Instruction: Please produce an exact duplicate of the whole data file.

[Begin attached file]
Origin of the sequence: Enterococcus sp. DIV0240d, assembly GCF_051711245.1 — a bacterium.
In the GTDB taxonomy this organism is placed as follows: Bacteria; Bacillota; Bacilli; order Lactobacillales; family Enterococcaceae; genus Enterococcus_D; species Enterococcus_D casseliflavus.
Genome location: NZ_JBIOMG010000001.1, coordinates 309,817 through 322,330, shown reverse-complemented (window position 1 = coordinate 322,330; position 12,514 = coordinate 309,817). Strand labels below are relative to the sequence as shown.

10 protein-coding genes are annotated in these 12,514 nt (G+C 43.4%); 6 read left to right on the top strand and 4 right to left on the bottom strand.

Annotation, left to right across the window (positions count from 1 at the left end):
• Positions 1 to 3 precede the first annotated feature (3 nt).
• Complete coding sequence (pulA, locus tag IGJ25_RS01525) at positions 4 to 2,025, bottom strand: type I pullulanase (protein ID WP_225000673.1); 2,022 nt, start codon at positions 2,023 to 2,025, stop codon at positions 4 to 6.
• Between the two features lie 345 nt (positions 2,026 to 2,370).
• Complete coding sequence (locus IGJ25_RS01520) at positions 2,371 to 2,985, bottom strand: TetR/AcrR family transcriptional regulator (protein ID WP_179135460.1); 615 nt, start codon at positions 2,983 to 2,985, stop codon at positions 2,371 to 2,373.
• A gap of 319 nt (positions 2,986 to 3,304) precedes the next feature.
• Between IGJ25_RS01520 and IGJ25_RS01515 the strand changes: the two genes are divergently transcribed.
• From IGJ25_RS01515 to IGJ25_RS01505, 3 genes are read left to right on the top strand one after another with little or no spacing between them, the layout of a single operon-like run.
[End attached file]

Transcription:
Origin of the sequence: Enterococcus sp. DIV0240d, assembly GCF_051711245.1 — a bacterium.
In the GTDB taxonomy this organism is placed as follows: Bacteria; Bacillota; Bacilli; order Lactobacillales; family Enterococcaceae; genus Enterococcus_D; species Enterococcus_D casseliflavus.
Genome location: NZ_JBIOMG010000001.1, coordinates 309,817 through 322,330, shown reverse-complemented (window position 1 = coordinate 322,330; position 12,514 = coordinate 309,817). Strand labels below are relative to the sequence as shown.

10 protein-coding genes are annotated in these 12,514 nt (G+C 43.4%); 6 read left to right on the top strand and 4 right to left on the bottom strand.

Annotation, left to right across the window (positions count from 1 at the left end):
• Positions 1 to 3 precede the first annotated feature (3 nt).
• Complete coding sequence (pulA, locus tag IGJ25_RS01525) at positions 4 to 2,025, bottom strand: type I pullulanase (protein ID WP_225000673.1); 2,022 nt, start codon at positions 2,023 to 2,025, stop codon at positions 4 to 6.
• Between the two features lie 345 nt (positions 2,026 to 2,370).
• Complete coding sequence (locus IGJ25_RS01520) at positions 2,371 to 2,985, bottom strand: TetR/AcrR family transcriptional regulator (protein ID WP_179135460.1); 615 nt, start codon at positions 2,983 to 2,985, stop codon at positions 2,371 to 2,373.
• A gap of 319 nt (positions 2,986 to 3,304) precedes the next feature.
• Between IGJ25_RS01520 and IGJ25_RS01515 the strand changes: the two genes are divergently transcribed.
• From IGJ25_RS01515 to IGJ25_RS01505, 3 genes are read left to right on the top strand one after another with little or no spacing between them, the layout of a single operon-like run.